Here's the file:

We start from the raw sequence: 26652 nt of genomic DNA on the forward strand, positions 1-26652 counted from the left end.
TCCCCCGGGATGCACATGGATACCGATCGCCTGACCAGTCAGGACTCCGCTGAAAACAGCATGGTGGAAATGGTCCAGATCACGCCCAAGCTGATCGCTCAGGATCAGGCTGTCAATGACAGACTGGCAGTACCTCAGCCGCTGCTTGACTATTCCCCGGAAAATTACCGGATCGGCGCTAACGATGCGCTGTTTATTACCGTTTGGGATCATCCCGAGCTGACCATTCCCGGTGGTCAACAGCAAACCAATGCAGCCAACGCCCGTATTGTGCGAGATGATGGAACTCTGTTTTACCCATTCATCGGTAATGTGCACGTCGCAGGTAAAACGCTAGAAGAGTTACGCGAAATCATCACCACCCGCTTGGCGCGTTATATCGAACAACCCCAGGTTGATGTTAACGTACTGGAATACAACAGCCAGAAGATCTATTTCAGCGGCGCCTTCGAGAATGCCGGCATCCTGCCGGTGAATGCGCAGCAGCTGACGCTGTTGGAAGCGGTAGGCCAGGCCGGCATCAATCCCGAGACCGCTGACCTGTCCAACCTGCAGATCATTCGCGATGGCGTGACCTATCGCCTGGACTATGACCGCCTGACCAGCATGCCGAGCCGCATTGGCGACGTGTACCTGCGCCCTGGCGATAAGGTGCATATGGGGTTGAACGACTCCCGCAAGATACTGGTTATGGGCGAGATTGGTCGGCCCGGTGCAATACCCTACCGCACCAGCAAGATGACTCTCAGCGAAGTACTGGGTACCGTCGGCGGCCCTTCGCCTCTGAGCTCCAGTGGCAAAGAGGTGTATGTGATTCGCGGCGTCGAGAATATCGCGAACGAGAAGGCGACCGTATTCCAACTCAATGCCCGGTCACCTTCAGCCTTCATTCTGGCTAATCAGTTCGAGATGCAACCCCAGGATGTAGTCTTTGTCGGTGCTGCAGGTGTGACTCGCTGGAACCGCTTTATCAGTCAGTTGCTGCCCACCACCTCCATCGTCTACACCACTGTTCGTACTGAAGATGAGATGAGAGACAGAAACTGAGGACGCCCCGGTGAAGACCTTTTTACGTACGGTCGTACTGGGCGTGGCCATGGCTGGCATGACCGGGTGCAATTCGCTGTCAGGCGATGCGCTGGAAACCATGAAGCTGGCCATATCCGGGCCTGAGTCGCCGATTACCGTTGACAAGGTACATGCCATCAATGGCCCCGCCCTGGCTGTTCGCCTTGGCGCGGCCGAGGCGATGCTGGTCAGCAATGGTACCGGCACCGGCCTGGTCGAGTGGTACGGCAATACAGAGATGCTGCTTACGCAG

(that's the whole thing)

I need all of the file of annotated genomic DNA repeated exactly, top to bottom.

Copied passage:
We start from the raw sequence: 26652 nt of genomic DNA on the forward strand, positions 1-26652 counted from the left end.
TCCCCCGGGATGCACATGGATACCGATCGCCTGACCAGTCAGGACTCCGCTGAAAACAGCATGGTGGAAATGGTCCAGATCACGCCCAAGCTGATCGCTCAGGATCAGGCTGTCAATGACAGACTGGCAGTACCTCAGCCGCTGCTTGACTATTCCCCGGAAAATTACCGGATCGGCGCTAACGATGCGCTGTTTATTACCGTTTGGGATCATCCCGAGCTGACCATTCCCGGTGGTCAACAGCAAACCAATGCAGCCAACGCCCGTATTGTGCGAGATGATGGAACTCTGTTTTACCCATTCATCGGTAATGTGCACGTCGCAGGTAAAACGCTAGAAGAGTTACGCGAAATCATCACCACCCGCTTGGCGCGTTATATCGAACAACCCCAGGTTGATGTTAACGTACTGGAATACAACAGCCAGAAGATCTATTTCAGCGGCGCCTTCGAGAATGCCGGCATCCTGCCGGTGAATGCGCAGCAGCTGACGCTGTTGGAAGCGGTAGGCCAGGCCGGCATCAATCCCGAGACCGCTGACCTGTCCAACCTGCAGATCATTCGCGATGGCGTGACCTATCGCCTGGACTATGACCGCCTGACCAGCATGCCGAGCCGCATTGGCGACGTGTACCTGCGCCCTGGCGATAAGGTGCATATGGGGTTGAACGACTCCCGCAAGATACTGGTTATGGGCGAGATTGGTCGGCCCGGTGCAATACCCTACCGCACCAGCAAGATGACTCTCAGCGAAGTACTGGGTACCGTCGGCGGCCCTTCGCCTCTGAGCTCCAGTGGCAAAGAGGTGTATGTGATTCGCGGCGTCGAGAATATCGCGAACGAGAAGGCGACCGTATTCCAACTCAATGCCCGGTCACCTTCAGCCTTCATTCTGGCTAATCAGTTCGAGATGCAACCCCAGGATGTAGTCTTTGTCGGTGCTGCAGGTGTGACTCGCTGGAACCGCTTTATCAGTCAGTTGCTGCCCACCACCTCCATCGTCTACACCACTGTTCGTACTGAAGATGAGATGAGAGACAGAAACTGAGGACGCCCCGGTGAAGACCTTTTTACGTACGGTCGTACTGGGCGTGGCCATGGCTGGCATGACCGGGTGCAATTCGCTGTCAGGCGATGCGCTGGAAACCATGAAGCTGGCCATATCCGGGCCTGAGTCGCCGATTACCGTTGACAAGGTACATGCCATCAATGGCCCCGCCCTGGCTGTTCGCCTTGGCGCGGCCGAGGCGATGCTGGTCAGCAATGGTACCGGCACCGGCCTGGTCGAGTGGTACGGCAATACAGAGATGCTGCTTACGCAG